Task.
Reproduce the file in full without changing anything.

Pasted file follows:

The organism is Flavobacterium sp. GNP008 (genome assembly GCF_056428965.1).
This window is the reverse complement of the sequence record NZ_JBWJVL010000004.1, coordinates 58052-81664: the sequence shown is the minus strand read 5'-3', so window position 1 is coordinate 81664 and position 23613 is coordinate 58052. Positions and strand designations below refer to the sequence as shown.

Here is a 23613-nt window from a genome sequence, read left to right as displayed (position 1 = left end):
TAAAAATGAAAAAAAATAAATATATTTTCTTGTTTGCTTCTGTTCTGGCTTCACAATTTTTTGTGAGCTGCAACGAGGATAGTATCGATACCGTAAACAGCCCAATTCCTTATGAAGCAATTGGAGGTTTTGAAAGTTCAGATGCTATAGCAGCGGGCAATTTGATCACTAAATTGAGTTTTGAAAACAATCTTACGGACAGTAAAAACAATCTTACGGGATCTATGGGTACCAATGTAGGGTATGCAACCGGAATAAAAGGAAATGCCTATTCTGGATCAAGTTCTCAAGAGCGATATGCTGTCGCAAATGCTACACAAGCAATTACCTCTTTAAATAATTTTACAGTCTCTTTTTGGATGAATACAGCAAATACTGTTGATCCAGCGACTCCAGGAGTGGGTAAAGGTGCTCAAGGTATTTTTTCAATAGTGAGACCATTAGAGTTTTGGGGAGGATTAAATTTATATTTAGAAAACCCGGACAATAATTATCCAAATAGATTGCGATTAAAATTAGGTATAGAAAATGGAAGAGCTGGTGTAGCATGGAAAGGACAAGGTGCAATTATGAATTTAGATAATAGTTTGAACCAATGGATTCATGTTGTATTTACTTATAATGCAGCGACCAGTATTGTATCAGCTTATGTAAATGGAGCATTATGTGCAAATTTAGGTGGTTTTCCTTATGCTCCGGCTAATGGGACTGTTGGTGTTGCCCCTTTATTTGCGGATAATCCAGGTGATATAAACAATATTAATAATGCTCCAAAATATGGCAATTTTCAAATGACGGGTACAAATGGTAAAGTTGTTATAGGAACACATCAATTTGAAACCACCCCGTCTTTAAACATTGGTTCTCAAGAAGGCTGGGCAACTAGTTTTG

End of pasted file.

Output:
The organism is Flavobacterium sp. GNP008 (genome assembly GCF_056428965.1).
This window is the reverse complement of the sequence record NZ_JBWJVL010000004.1, coordinates 58052-81664: the sequence shown is the minus strand read 5'-3', so window position 1 is coordinate 81664 and position 23613 is coordinate 58052. Positions and strand designations below refer to the sequence as shown.

Here is a 23613-nt window from a genome sequence, read left to right as displayed (position 1 = left end):
TAAAAATGAAAAAAAATAAATATATTTTCTTGTTTGCTTCTGTTCTGGCTTCACAATTTTTTGTGAGCTGCAACGAGGATAGTATCGATACCGTAAACAGCCCAATTCCTTATGAAGCAATTGGAGGTTTTGAAAGTTCAGATGCTATAGCAGCGGGCAATTTGATCACTAAATTGAGTTTTGAAAACAATCTTACGGACAGTAAAAACAATCTTACGGGATCTATGGGTACCAATGTAGGGTATGCAACCGGAATAAAAGGAAATGCCTATTCTGGATCAAGTTCTCAAGAGCGATATGCTGTCGCAAATGCTACACAAGCAATTACCTCTTTAAATAATTTTACAGTCTCTTTTTGGATGAATACAGCAAATACTGTTGATCCAGCGACTCCAGGAGTGGGTAAAGGTGCTCAAGGTATTTTTTCAATAGTGAGACCATTAGAGTTTTGGGGAGGATTAAATTTATATTTAGAAAACCCGGACAATAATTATCCAAATAGATTGCGATTAAAATTAGGTATAGAAAATGGAAGAGCTGGTGTAGCATGGAAAGGACAAGGTGCAATTATGAATTTAGATAATAGTTTGAACCAATGGATTCATGTTGTATTTACTTATAATGCAGCGACCAGTATTGTATCAGCTTATGTAAATGGAGCATTATGTGCAAATTTAGGTGGTTTTCCTTATGCTCCGGCTAATGGGACTGTTGGTGTTGCCCCTTTATTTGCGGATAATCCAGGTGATATAAACAATATTAATAATGCTCCAAAATATGGCAATTTTCAAATGACGGGTACAAATGGTAAAGTTGTTATAGGAACACATCAATTTGAAACCACCCCGTCTTTAAACATTGGTTCTCAAGAAGGCTGGGCAACTAGTTTTG